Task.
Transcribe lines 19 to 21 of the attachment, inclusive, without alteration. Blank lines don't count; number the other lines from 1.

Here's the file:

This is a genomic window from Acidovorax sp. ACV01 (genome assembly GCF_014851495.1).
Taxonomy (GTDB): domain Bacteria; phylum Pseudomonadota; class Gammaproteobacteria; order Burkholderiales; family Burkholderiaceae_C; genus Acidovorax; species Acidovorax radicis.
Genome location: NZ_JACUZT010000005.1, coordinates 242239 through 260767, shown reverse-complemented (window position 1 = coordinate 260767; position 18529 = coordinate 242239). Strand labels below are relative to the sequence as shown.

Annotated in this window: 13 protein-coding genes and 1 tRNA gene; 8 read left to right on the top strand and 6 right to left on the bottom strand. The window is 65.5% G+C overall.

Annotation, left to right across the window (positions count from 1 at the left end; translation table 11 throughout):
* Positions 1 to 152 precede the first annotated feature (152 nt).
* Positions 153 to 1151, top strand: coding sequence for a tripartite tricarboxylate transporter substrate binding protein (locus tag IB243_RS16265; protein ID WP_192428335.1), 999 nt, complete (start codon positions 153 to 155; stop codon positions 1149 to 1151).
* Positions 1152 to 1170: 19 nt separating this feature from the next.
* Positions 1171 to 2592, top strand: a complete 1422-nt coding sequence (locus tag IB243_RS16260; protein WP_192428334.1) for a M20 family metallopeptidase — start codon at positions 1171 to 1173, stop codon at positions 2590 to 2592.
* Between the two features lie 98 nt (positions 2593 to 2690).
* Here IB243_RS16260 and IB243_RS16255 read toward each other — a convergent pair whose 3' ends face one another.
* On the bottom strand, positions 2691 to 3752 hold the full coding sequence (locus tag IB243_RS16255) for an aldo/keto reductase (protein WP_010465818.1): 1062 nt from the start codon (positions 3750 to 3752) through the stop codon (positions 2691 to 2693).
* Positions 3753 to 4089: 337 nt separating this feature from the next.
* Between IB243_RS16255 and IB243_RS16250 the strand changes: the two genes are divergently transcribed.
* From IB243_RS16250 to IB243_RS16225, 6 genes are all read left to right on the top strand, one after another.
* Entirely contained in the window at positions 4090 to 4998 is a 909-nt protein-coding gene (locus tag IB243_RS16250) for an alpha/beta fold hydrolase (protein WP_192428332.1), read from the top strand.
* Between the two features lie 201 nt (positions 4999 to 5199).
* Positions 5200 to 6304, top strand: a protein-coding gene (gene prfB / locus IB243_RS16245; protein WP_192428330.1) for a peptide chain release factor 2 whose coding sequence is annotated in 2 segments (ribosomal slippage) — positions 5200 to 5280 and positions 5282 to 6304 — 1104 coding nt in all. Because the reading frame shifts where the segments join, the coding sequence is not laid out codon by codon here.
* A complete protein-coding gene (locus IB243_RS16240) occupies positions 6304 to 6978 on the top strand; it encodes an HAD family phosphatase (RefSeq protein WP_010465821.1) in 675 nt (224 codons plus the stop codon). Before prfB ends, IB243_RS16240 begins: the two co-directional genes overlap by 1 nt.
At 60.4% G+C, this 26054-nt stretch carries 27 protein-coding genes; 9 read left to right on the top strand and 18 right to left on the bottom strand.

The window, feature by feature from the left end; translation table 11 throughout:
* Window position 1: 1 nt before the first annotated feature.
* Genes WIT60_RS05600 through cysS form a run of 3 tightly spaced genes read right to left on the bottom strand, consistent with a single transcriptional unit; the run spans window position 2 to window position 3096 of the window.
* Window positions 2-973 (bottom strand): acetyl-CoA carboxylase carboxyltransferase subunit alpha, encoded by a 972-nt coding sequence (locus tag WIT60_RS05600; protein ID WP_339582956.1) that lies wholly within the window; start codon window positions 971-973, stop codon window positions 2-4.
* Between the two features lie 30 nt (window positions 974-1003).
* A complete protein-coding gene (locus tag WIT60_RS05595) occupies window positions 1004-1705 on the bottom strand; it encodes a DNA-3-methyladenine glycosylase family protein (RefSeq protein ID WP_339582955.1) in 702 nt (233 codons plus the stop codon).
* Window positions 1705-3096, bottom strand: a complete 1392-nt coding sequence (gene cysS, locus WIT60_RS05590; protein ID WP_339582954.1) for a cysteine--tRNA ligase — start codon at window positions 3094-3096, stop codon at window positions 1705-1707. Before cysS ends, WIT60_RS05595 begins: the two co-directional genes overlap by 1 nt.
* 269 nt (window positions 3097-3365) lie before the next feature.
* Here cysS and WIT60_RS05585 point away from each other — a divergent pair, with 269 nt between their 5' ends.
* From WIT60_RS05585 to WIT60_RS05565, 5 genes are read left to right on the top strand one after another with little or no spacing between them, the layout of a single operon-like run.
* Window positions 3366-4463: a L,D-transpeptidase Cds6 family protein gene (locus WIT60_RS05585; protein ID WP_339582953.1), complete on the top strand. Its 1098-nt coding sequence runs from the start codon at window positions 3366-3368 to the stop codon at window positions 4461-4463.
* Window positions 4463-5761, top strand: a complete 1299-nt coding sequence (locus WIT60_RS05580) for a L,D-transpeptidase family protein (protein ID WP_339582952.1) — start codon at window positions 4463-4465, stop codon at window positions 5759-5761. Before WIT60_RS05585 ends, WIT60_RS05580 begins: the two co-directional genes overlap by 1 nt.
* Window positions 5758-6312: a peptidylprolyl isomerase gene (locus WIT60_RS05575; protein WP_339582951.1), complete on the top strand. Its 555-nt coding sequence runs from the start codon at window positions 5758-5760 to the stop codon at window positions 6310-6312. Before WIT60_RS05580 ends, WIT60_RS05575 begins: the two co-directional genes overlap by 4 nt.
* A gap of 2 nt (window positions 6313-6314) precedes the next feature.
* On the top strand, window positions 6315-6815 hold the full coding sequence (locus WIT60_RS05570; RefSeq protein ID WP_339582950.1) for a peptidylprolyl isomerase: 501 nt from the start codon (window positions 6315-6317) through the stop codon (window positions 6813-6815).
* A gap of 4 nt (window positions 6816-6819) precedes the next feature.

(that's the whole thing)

* A complete protein-coding gene (locus IB243_RS16240) occupies positions 6304 to 6978 on the top strand; it encodes an HAD family phosphatase (RefSeq protein WP_010465821.1) in 675 nt (224 codons plus the stop codon). Before prfB ends, IB243_RS16240 begins: the two co-directional genes overlap by 1 nt.
At 60.4% G+C, this 26054-nt stretch carries 27 protein-coding genes; 9 read left to right on the top strand and 18 right to left on the bottom strand.

The window, feature by feature from the left end; translation table 11 throughout: